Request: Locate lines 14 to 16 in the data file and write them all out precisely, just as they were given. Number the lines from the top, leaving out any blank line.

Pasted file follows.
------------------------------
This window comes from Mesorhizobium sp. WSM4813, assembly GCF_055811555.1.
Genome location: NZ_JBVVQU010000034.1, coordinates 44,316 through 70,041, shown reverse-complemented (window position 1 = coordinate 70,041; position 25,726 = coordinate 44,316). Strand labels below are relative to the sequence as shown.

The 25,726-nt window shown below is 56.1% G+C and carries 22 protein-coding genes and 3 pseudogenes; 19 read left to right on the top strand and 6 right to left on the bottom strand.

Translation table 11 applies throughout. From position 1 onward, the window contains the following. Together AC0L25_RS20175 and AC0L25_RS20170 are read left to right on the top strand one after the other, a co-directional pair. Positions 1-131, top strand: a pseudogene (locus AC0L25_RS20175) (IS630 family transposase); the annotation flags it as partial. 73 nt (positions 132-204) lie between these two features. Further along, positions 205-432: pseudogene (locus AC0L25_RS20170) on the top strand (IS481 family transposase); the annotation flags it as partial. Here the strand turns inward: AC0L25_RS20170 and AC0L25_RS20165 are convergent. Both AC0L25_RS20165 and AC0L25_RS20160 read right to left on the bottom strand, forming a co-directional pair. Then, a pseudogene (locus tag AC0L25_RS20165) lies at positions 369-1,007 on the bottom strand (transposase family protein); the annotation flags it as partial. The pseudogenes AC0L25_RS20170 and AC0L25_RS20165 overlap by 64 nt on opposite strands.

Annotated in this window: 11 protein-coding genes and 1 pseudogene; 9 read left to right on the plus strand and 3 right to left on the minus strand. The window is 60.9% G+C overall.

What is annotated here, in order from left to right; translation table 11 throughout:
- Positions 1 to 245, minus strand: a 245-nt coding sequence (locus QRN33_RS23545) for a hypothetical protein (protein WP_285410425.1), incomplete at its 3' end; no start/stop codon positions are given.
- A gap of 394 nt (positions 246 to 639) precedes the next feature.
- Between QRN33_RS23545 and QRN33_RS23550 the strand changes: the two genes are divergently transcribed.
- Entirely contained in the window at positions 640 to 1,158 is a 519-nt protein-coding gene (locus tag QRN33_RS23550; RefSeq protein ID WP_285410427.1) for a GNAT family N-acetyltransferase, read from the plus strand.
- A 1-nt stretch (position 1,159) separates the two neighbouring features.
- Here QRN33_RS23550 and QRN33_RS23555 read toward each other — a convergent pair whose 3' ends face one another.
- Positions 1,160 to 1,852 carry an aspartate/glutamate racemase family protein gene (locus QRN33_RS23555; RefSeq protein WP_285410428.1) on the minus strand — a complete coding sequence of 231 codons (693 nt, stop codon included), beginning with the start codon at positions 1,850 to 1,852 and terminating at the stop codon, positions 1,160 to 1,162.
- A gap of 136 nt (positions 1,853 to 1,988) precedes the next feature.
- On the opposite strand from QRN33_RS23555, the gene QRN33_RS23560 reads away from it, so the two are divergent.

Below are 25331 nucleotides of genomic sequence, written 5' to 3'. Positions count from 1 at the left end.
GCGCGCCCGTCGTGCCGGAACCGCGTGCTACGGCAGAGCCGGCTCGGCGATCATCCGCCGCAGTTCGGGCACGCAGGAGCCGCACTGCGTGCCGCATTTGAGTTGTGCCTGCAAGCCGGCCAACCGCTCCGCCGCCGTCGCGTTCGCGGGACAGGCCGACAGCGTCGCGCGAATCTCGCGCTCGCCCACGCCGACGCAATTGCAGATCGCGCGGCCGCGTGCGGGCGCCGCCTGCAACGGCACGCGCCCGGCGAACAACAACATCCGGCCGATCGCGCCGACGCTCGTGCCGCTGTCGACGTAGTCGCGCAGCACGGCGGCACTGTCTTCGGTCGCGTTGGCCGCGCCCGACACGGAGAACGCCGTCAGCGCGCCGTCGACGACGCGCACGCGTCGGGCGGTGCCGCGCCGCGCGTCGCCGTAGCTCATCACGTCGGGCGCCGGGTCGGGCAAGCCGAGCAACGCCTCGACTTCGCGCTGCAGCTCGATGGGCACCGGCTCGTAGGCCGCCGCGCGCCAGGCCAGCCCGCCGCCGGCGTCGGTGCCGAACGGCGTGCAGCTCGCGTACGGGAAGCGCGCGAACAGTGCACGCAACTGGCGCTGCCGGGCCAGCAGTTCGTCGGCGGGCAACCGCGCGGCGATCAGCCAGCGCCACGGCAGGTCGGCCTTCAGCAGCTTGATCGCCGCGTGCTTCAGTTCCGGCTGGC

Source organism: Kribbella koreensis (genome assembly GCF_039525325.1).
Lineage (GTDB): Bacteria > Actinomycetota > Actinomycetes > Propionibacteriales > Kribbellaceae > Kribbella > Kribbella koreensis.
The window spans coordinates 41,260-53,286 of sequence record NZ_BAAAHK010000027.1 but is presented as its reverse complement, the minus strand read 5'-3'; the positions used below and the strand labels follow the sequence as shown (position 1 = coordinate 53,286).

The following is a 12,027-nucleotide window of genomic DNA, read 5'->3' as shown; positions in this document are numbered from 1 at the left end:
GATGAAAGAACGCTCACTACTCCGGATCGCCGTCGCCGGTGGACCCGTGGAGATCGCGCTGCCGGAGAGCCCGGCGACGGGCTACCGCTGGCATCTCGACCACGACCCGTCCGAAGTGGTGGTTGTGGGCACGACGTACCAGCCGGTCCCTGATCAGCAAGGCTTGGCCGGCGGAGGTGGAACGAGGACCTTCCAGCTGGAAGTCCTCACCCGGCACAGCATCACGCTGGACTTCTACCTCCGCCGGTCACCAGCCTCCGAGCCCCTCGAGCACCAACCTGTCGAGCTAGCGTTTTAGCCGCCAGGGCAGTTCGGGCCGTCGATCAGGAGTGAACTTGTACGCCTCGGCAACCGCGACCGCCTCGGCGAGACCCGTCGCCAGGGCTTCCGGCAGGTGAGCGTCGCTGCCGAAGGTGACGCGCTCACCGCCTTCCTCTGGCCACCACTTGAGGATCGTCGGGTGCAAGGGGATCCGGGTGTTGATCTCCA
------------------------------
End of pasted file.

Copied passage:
- A gap of 136 nt (positions 1,853 to 1,988) precedes the next feature.
- On the opposite strand from QRN33_RS23555, the gene QRN33_RS23560 reads away from it, so the two are divergent.

Below are 25331 nucleotides of genomic sequence, written 5' to 3'. Positions count from 1 at the left end.